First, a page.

I like these quotes…
Once, if I remember well, my life was a feast where all hearts opened and all wines flowed.
One evening I seated Beauty on my knees. And I found her bitter. And I cursed her.
I armed myself against justice.
I fled. O Witches, O Misery, O Hate, to you has my treasure been entrusted!
I contrived to purge my mind of all human hope. Of all joy, to strangle it, I pounced with the stealth of a wild beast.
I called to the executioners that I might gnaw their rifle-butts while dying. I called to the plagues to smother me in blood, in sand. Misfortune was my God. I laid myself down in the mud. I dried myself in the air of crime. I played sly tricks on madness.
Et le printemps m’a apporte l’affreux rire de l’idiot.
–Rimbaud, A Season in Hell
It is even part of my good fortune not to be a house owner.
–Nietzsche, The Gay Science
Venus had twisted her lips in prayer. Agenbite of inwit: remorse of conscience. It is an age of exhausted whoredom groping for its god.
This means that they (Bacon and Descartes) failed to solve the great problem: How can we admit that our knowledge is a human-an all to human-affair, without at the same time implying that it is all individual whim and arbitrariness?
Yet this problem had been seen and solved long before; first, it appears, by Xenophanes, and then by Democritus, and by Socrates (the Socrates of the Apology rather than of the Meno). The solution lies in the realization that all of us may and do err, singly and collectively, but that this very idea of error and human fallibility involves another one-the idea objective truth: the standard which we may fall short of. Thus the doctrine of fallibility should not be regarded as part of a pessimistic epistemology. This doctrine implies that we may seek for truth, for objective truth, though more often than not we may miss it by a wide margin. And it implies that if we respect truth, we must search for it by persistently searching for our errors: by indefatigable rational criticism, and self-criticism.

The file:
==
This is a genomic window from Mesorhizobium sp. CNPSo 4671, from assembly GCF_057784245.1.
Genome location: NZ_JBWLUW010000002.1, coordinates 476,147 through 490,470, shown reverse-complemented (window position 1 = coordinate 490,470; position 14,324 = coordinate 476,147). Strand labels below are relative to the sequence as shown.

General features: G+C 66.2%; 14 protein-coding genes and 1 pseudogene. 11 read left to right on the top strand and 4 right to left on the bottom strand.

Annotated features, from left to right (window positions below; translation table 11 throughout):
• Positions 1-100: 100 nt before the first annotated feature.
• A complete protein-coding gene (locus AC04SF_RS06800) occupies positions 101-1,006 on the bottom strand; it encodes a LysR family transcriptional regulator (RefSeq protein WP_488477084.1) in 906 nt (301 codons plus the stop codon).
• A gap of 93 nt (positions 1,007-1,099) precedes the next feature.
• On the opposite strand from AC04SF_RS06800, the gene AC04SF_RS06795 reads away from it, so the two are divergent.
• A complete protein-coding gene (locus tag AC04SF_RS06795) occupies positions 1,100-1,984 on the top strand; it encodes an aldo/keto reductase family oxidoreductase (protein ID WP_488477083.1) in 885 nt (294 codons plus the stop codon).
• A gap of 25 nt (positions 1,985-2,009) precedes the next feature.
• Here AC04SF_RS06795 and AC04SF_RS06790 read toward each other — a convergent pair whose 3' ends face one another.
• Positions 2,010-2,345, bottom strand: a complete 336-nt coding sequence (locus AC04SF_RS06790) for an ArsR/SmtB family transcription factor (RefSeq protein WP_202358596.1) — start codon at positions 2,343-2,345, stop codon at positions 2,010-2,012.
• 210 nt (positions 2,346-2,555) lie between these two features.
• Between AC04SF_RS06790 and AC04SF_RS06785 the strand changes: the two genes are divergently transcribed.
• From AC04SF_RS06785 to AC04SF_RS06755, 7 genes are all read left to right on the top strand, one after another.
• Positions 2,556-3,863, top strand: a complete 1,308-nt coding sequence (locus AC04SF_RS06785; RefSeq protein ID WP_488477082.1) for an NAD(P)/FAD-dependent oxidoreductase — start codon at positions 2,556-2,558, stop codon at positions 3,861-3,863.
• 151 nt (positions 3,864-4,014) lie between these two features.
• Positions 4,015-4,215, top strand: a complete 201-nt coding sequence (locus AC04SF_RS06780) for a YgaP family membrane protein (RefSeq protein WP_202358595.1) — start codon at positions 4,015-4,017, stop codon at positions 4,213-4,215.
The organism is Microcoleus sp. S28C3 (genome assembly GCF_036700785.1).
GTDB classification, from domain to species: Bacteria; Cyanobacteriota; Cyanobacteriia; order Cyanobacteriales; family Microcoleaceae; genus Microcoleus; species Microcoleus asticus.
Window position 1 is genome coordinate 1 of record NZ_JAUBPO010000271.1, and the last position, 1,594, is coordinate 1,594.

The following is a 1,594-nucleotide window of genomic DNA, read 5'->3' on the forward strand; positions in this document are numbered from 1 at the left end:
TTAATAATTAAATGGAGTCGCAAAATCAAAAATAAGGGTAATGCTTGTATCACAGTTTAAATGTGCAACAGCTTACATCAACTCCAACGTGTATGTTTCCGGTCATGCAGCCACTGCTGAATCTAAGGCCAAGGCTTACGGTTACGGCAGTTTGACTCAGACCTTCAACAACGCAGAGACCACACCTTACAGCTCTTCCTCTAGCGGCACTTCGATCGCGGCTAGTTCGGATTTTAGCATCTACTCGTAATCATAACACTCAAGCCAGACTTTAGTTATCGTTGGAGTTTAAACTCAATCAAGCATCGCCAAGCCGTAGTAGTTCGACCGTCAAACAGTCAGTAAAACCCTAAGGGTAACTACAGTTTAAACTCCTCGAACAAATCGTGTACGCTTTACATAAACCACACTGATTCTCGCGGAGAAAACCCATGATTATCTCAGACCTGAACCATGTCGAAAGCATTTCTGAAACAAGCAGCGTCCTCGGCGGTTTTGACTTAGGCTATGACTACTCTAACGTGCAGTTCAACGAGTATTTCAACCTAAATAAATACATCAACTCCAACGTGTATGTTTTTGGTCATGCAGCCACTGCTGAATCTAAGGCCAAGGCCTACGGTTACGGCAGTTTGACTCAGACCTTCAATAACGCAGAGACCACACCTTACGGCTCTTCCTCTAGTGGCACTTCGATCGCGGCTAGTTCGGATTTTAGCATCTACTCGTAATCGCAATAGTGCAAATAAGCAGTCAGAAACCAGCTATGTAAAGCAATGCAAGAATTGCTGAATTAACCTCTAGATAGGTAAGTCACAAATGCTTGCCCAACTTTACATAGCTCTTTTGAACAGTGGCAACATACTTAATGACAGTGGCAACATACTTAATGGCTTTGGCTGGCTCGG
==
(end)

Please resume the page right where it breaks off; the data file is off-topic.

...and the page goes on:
–K. Popper, Conjectures and Refutations
What they were most determined for me to swallow was my fellow creatures…I remember little or nothing of these lectures. I cannot have understood a great deal. But I seem to have retained certain descriptions, in spite of myself. They gave me courses on love, on intelligence, most precious, most precious. They also taught me to count, and even to reason. Some of this rubbish has come in handy on occasions, I don’t deny it, on occasions which would never have arisen if they had left me in peace. I use it still, to scratch my arse with.
–Sam Beckett, The Unnameable